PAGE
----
Retired Canadians aged 50 and older are finding unanticipated costs, health issues, and higher-than-expected tax bills to be the biggest retirement surprises, according to a new poll from CIBC. Many of the retirees also left the workforce earlier than expected, which has put an added pinch on their retirement income and made them wish they had started planning sooner.
“[I]t's important to remember retirement planning is much more than checking your annual RRSP contribution off the list,” said David Nicholson, vice president of the CIBC Imperial Service. “The key to mitigating surprises or coping with the cost of health issues is planning ahead for the life you want to live.”
Canadians who were unpleasantly surprised upon retirement said they were caught most off-guard by higher spending and unexpected costs (30%), such as renovations, financial support for offspring or parents, and costs of long-term care; health issues (24%); and steeper-than-expected taxes (15%).
Exacerbating the problem is the fact that nearly half of retired Canadians (48%) exited the labor force before they thought they would. Among those who retired unexpectedly early, 33% did so due to an unanticipated health issue, and 22% were asked to retire by their employer.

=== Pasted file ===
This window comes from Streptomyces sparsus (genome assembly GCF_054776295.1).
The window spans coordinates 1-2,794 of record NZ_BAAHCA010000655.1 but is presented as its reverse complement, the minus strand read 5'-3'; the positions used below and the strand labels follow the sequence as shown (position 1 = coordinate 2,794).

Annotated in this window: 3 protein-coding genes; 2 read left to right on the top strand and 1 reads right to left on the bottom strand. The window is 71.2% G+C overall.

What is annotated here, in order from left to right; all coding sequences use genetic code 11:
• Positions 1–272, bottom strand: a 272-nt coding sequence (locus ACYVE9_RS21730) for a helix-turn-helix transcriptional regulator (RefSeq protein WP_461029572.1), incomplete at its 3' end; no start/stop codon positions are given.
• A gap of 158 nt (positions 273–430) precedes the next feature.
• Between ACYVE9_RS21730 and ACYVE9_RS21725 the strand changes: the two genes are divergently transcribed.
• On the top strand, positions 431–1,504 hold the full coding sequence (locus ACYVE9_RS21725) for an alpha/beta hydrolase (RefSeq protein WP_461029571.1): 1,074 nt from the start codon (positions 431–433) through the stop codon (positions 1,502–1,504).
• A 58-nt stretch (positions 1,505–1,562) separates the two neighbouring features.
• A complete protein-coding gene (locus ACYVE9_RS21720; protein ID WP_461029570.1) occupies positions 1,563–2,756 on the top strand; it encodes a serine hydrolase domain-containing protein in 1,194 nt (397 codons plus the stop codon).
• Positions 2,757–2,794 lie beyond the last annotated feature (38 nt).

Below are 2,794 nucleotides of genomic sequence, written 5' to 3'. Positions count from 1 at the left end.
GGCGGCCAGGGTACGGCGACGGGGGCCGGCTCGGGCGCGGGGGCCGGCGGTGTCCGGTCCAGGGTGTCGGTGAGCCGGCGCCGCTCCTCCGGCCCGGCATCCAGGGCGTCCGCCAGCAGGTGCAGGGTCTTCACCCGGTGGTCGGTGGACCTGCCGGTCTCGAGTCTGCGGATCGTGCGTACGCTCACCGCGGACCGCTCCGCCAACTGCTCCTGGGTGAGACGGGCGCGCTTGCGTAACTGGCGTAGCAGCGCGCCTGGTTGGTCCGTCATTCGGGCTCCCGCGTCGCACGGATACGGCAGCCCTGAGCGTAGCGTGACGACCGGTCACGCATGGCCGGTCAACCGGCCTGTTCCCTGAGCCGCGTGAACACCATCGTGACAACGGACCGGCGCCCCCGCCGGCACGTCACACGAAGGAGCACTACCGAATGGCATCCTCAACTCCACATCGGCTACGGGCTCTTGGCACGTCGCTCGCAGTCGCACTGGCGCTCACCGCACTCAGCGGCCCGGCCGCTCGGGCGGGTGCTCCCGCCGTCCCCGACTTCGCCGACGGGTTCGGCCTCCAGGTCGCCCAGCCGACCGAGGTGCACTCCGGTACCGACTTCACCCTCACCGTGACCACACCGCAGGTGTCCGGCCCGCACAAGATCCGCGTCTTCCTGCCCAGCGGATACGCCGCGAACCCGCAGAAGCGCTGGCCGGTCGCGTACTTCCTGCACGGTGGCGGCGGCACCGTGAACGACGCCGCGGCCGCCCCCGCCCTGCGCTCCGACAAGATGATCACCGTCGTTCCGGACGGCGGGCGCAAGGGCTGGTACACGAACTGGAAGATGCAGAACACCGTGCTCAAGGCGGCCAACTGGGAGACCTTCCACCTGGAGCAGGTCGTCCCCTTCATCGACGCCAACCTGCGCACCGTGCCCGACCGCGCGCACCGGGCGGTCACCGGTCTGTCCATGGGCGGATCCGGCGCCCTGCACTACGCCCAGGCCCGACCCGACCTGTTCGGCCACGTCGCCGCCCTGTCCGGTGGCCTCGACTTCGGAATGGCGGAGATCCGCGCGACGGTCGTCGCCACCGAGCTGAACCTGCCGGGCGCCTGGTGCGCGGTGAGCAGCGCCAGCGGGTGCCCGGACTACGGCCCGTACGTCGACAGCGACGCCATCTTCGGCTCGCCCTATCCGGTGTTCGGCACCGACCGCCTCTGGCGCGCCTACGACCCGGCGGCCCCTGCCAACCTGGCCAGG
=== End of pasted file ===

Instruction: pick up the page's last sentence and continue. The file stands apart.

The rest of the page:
Among the retirement-related regrets expressed by respondents were wishes to have planned earlier (38%), saved more outside of their RRSP (38%), and retired later (22%).
“Many Canadians underestimate their spending in retirement, or don't realize that they may have to retire earlier than they expect,” said Nicholson. “While travellers can expect to spend more, those staying put may be surprised by the costs of all that free-time to explore new interests or may dip into savings for renovations put off during their working years.”
The poll also indicated that some retirees loaded up on their RRSP savings and have decided to convert their RRSP income into registered retirement income funds (RRIFs), leaving them with a surprising tax bill. Consequently, some may also suffer claw-backs on income-tested government benefits – a situation that could have been prevented with earlier planning.
“Making the transition from saving for retirement to funding retirement can be complicated,” said Nicholson, who emphasized the importance of working with an advisor to navigate the shift.
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